406-222-7270
info@stopans.org


Click to view this email in a browser

If you no longer wish to receive these emails, please reply to this message with “Unsubscribe” in the subject line or simply click on the following link:Unsubscribe


Invasive Species Action Network
P.O. Box 1429
Livingston, Montana 59047
US
Read the VerticalResponse marketing policy.
Non-Profits Email Free with VerticalResponse!
Posted in Uncategorized | Tagged | Comments Off

Christmas Party

Title: Christmas Party
Location: Sunset Bowl
Description: 12/13/14
Bowling 4p-6p ,,
Christmas Party 6p-???,
Sunset Bowl
Food TBD.
Start Time: 16:00
Date: 2014-12-13

Posted in Uncategorized | Comments Off

Community Effort Set to End Wild Turkey Feeding

image002RED LODGE – Though Red Lodge city ordinances prohibit people from feeding wild animals, some residents continue to supply food for a flock of wild turkeys. The result is an unnatural, unhealthy concentration of turkeys in town.

City officials are asking all Red Lodge residents to help disperse the turkeys into a more natural setting by discontinuing feeding in town. Even people who are not putting food in their yards need to help their neighbors understand the consequences of illegally feeding wildlife.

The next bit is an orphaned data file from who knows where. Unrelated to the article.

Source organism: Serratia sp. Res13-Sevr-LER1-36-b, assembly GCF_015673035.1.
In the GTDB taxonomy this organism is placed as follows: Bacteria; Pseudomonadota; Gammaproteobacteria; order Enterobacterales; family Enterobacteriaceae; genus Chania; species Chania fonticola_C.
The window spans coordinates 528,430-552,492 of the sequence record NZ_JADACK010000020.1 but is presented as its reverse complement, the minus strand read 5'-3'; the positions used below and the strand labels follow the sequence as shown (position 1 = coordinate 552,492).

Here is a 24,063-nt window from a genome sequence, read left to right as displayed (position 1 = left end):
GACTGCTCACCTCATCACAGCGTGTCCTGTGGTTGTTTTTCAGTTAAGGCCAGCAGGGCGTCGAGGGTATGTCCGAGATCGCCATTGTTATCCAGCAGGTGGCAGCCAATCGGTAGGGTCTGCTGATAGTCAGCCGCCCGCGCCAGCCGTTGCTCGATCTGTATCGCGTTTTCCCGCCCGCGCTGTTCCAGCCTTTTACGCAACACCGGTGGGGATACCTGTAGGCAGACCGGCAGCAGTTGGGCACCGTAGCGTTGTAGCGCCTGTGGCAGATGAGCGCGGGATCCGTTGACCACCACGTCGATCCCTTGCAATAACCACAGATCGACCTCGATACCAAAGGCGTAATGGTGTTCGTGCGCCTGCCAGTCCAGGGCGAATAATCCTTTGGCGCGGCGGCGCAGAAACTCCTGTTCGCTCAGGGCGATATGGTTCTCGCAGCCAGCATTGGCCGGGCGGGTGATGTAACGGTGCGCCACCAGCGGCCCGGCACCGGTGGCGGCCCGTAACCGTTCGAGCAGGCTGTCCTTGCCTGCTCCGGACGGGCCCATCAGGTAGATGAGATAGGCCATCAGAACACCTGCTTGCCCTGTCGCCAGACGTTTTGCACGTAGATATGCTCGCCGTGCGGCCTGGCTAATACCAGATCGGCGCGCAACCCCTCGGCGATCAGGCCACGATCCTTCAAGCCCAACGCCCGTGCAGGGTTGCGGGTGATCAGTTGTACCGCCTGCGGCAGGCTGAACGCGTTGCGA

Those consequences include a flock of turkeys that is dependent on unnatural food sources, possible avian diseases resulting from the unnatural concentration, bird droppings in places frequented by residents and pets, and possible attraction of bears, deer, lions and other unintended wildlife. Legal consequences may include written warnings from city police and fines of $100 to $300.

Without artificial food sources, wild turkeys normally would not stay in town. They would naturally disperse into more rural environs to find food and shelter.

In the past few years, Red Lodge homes and many businesses installed bear-proof garbage cans, which removed a significant food source for bears. As a result, bears no longer find food easily available in Red Lodge, so they forage in the forests. Conflicts between bears and people have declined noticeably. Red Lodge officials want to see the same results with turkeys.

Montana Fish, Wildlife and Parks biologists and game wardens, Red Lodge Mayor Ed Williams and Police Chief Steve Hibler have agreed to cooperate with Red Lodge residents in an effort to end feeding so the wild turkeys will disperse into their natural rural habitat.

 

-FWP-